I remember hours lost and so much gained.

All of this in one building. A million worlds. I wouldn’t be a writer without libraries. What I understand about myself, the world, my past and my future, would not be possible without libraries.

I first wanted to write a post about my relationship with libraries since I listened to Ali Smith talk so animatedly about her own relationship with libraries just after new collection of short stories, Public Library and Other Stories, came out in November. In the time that it took her to write and collate these stories, seven years, over a thousand libraries have gone. It is a fact that never ceases to astound me.

I could be called a hypocrite. I don’t visit my library as often as I could. The one in my small town is tiny but serves the community very well. I do however have cards for libraries in three counties now so I have access and I know how important access is to so many of us. I am lucky that I can afford to buy as many books as I do. I am immensely proud of my own shelves at home. But I see libraries in new ways now. It has always been a place to ‘be’ and I do use them for writing as well as reading but now I can see how it will shape new lives in my life. From the sing-alongs on a rainbow of carpet with my best friend and her little one, to the conversations with my 12 year old god-daughter about the books she is exploring whilst we educate each other on the great and good of various canons.

The #libraryletters are flying in now, but my favourite so far is Meg Rosoff’s which the Guardian featured in their article yesterday. Please feel free to share your letters in the comments.

Meg Rosoff
To Whom It May Concern:

Welcome to the library
where
no one will tell you what to read
or tell you what to think.
No one will bother you
Or bully you.
No one will require a report;
you don’t have to revise.
You can spy
Draw a picture.
Or sleep.
You can write.
Or wander.
Ask advice
ask for help
think anything
everything
or nothing at all.
No one will stop you.
No one will even try.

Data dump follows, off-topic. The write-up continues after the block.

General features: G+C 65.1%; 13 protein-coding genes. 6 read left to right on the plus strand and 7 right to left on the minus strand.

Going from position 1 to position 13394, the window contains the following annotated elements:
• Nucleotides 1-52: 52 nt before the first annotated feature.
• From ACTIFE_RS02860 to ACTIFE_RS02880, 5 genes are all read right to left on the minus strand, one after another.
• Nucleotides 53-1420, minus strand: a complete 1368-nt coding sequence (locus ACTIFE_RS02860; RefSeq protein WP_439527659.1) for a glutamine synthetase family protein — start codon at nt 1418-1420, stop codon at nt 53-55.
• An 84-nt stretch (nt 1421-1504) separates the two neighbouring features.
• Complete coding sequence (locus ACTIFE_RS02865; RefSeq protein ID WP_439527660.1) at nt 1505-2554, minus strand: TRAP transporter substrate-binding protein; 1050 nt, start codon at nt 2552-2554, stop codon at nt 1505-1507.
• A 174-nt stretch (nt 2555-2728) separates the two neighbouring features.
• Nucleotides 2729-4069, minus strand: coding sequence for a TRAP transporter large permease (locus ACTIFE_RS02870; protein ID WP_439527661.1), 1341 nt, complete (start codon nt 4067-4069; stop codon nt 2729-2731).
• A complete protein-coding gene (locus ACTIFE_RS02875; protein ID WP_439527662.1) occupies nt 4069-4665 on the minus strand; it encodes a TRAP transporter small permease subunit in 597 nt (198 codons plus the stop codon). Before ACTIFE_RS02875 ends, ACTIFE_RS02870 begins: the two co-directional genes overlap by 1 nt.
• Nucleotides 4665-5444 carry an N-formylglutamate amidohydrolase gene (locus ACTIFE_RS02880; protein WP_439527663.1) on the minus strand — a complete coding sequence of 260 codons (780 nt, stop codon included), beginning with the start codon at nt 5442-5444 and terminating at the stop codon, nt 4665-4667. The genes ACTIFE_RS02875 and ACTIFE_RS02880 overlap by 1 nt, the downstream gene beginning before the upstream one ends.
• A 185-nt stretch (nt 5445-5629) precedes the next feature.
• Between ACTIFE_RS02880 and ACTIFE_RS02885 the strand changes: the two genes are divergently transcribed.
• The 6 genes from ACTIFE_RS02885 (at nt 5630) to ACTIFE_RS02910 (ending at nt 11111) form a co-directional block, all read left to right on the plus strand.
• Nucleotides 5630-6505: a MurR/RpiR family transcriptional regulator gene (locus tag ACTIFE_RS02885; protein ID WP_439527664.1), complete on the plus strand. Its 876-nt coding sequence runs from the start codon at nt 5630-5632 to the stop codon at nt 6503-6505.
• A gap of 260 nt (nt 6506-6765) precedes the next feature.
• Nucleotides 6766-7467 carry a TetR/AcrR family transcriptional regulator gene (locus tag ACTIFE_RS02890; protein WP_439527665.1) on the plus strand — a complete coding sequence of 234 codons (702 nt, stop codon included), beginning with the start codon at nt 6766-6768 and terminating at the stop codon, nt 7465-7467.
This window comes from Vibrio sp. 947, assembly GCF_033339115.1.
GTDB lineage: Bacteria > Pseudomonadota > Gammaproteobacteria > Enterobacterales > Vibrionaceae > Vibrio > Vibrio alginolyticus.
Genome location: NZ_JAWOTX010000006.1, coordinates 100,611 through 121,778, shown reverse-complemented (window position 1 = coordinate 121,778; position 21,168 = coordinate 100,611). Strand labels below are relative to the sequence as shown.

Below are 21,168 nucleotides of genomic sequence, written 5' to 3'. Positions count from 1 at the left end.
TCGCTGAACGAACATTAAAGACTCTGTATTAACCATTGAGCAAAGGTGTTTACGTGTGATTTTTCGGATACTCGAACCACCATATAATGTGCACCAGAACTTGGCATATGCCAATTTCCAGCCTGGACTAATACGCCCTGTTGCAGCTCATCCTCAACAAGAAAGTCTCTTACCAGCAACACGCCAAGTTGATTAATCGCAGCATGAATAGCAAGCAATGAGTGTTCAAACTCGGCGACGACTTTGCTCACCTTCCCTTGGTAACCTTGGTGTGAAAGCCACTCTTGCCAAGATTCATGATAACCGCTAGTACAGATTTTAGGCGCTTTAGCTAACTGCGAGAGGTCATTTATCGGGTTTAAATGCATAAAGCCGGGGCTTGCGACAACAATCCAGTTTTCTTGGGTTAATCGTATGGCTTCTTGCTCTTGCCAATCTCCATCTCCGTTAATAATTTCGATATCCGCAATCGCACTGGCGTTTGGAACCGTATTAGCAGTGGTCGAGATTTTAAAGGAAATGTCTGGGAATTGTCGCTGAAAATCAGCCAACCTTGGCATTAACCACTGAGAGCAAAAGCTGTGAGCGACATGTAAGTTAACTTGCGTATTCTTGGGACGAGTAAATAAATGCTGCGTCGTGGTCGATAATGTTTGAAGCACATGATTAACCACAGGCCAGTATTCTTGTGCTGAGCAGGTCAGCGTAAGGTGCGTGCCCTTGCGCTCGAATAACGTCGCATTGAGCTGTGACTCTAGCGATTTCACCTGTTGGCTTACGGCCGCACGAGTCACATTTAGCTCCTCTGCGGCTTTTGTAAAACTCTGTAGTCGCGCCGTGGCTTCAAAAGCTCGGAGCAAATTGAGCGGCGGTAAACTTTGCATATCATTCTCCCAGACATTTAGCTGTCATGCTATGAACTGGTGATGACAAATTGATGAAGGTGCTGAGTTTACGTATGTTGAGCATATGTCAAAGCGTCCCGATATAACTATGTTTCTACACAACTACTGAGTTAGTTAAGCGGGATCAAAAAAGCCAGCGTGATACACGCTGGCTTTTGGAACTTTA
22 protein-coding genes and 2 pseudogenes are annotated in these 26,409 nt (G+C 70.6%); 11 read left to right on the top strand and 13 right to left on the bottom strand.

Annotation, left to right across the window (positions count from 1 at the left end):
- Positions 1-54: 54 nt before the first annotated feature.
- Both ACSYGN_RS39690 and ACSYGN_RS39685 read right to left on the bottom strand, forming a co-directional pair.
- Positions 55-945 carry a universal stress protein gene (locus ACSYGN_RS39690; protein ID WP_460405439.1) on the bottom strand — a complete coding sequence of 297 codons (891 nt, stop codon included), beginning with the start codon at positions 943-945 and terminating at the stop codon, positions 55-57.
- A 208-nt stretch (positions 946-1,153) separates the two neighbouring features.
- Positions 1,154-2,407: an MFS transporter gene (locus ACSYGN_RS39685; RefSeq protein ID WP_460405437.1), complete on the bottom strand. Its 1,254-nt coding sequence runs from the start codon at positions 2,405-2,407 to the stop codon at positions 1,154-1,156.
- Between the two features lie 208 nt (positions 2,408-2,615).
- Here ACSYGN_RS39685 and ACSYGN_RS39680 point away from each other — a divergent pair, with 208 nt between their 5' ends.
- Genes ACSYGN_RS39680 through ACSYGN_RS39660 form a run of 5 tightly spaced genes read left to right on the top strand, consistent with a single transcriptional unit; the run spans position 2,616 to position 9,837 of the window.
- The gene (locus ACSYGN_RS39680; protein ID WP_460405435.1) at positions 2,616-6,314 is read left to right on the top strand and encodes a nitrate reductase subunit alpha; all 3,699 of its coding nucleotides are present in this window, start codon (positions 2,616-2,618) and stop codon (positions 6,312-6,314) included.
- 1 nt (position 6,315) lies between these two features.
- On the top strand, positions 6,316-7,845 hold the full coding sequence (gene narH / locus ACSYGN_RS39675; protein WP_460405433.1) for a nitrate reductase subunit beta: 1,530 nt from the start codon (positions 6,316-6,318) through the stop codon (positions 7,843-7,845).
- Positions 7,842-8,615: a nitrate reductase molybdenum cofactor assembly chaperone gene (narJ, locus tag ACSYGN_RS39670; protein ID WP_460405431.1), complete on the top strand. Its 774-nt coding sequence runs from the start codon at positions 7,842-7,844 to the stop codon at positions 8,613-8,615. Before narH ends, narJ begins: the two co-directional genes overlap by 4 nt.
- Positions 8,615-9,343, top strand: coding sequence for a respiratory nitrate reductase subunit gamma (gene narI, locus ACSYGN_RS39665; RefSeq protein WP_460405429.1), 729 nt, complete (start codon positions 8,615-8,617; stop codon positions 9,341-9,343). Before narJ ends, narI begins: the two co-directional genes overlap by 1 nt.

Meanwhile
a book
over there
on a shelf
will be glancing at you sideways
getting up the courage to
ask you out
make you laugh
make you cry
make you fall in love.
I’m trying to write a book like that now.
In a library.
Love,
Me

Waiting for stories to fly

Most short stories take time to write. The one I have finished a new draft of this morning as evolved over the past year. A year of thinking about it, writing it in part of another story, and then thinking about it a bit more. And a bit more. Then playing, seeing it from another view until the story I was trying to tell, became the story I am telling.

It is only an initial draft. It has gone through another filter by my reading it aloud to my wife, who I am grateful to have in so many ways but this morning mostly as my first reader. An honest first reader really helps. Then it will be off to the critique group I belong to who will give their invaluable feedback. After any further redrafting with my editor, its next journey will be as part of my short story collection.

I am an incredibly impatient person when it comes to myself, my work. Allowing my stories time feels like an impossible task. But when it works, when it clicks into place, it feels like how I imagine these Jackdaws feel.

 

The story is about a Jackdaw among other things.

Christmas stories from Word Factory

Here’s a little present, from me to you. Or maybe it is a present from them to me. Either way, I am grinning.

At the start of December, Word Factory took part in the Waterstones Piccadilly Christmas event. The store was packed with shoppers, writers, entertainers, lovers of all things book shaped and more.

So here is the recording of my story. If you missed it, enjoy. If you caught it, thank you for supporting me and everything that Word Factory does.